On Aug. 9 the Environmental Protection Agency announced a decision to give 31 refineries exemptions from annual biofuel-blending requirements.

Iowa Senator Chuck Grassley’s immediately said the Trump administration had “screwed” farmers.

Trump suggested rescinding some of the newly granted waivers during the Monday meeting, according to four people familiar with the discussions who asked not to be named describing a private session. 

Trump was told the waivers may not be reversible, but officials offered other ideas to mitigate the political impact in Iowa.

Administration officials suggested expanding environmental credits that encourage production of “flex-fuel” vehicles that can run on high-ethanol gasoline and requiring government agencies to use more of them -- both steps that could.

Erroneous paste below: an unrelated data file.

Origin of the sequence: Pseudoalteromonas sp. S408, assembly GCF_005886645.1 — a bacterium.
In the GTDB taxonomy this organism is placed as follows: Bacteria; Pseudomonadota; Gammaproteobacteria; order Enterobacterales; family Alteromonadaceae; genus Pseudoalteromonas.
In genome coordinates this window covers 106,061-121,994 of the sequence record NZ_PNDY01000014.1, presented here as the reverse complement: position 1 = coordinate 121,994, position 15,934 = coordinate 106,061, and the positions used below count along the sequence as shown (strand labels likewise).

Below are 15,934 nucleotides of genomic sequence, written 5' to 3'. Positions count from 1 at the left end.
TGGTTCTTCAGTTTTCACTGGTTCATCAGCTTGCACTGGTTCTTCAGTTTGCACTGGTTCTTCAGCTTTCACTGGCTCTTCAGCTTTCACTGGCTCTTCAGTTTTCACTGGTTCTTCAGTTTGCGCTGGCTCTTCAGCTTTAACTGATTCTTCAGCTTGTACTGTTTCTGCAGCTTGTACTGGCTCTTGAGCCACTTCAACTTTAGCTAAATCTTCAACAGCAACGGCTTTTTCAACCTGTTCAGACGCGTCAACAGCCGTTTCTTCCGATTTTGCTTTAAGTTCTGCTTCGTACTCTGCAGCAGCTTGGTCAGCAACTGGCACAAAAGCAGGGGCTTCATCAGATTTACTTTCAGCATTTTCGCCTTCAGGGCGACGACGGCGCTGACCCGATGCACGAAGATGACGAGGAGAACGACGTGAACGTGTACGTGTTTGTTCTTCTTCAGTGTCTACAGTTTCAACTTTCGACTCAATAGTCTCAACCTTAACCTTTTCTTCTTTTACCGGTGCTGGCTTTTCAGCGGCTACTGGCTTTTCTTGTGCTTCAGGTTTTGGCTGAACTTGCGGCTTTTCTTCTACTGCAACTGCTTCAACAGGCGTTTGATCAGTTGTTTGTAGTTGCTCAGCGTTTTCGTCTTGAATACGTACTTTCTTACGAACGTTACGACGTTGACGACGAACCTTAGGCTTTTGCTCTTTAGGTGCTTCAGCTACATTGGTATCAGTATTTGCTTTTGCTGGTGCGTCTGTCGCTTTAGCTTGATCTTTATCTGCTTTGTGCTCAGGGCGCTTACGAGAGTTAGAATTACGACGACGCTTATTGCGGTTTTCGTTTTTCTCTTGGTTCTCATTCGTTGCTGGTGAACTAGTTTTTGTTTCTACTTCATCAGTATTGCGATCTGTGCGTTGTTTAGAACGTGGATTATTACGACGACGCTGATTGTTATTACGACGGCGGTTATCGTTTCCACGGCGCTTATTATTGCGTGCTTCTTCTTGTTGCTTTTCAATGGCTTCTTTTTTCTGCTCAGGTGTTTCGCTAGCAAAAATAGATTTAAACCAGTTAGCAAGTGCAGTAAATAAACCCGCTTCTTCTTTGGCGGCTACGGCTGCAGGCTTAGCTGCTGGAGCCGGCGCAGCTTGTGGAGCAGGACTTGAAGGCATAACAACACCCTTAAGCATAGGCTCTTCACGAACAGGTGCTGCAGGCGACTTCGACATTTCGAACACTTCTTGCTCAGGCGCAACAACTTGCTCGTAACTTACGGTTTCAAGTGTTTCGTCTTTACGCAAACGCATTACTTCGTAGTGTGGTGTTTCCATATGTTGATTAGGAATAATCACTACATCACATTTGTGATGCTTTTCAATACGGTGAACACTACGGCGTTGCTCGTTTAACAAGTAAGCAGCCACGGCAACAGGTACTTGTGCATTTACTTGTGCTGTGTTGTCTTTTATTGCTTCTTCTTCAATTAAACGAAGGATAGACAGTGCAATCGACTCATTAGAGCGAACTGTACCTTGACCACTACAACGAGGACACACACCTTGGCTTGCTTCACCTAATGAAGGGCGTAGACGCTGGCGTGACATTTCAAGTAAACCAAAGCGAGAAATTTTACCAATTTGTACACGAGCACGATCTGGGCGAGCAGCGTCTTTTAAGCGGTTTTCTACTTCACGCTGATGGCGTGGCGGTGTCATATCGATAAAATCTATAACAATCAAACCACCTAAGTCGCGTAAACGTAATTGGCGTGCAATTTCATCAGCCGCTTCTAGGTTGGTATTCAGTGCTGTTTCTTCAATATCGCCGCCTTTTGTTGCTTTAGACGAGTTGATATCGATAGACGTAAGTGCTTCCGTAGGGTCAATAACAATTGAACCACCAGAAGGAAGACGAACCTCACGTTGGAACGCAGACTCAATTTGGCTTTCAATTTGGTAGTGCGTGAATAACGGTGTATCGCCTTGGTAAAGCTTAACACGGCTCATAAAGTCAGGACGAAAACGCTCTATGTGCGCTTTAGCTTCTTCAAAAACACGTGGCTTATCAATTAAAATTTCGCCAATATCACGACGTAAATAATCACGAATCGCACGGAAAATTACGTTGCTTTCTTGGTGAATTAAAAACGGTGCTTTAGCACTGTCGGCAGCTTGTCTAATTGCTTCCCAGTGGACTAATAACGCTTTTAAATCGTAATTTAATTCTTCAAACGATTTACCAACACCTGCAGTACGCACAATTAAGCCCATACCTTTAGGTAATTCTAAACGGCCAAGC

The clash between the agriculture and environmental officials lines up with the clash between the lobbyists for the oil industry and farmers.

While ethanol took up most of the time, the meeting was intended to focus on trade with China.

Farmers are also angry that the trade war is costing them exports to China.

One could be forgiven for thinking North America's politicians are in a contest to determine which one can do the most self-inflicted damage. Trudeau and SNC Lavalin, Ontario Premier Doug Ford and budget cuts to offset his $3.6-billion tax gift to corporations and the rich and Trump, to mention only three.

Elanco buying Bayer animal health

Elanco Animal Health Incorporated has bid $7.6 billion US to buy Bayer AG’s animal health business.

The deal needs government approval and would create the world’s second-largest animal health company.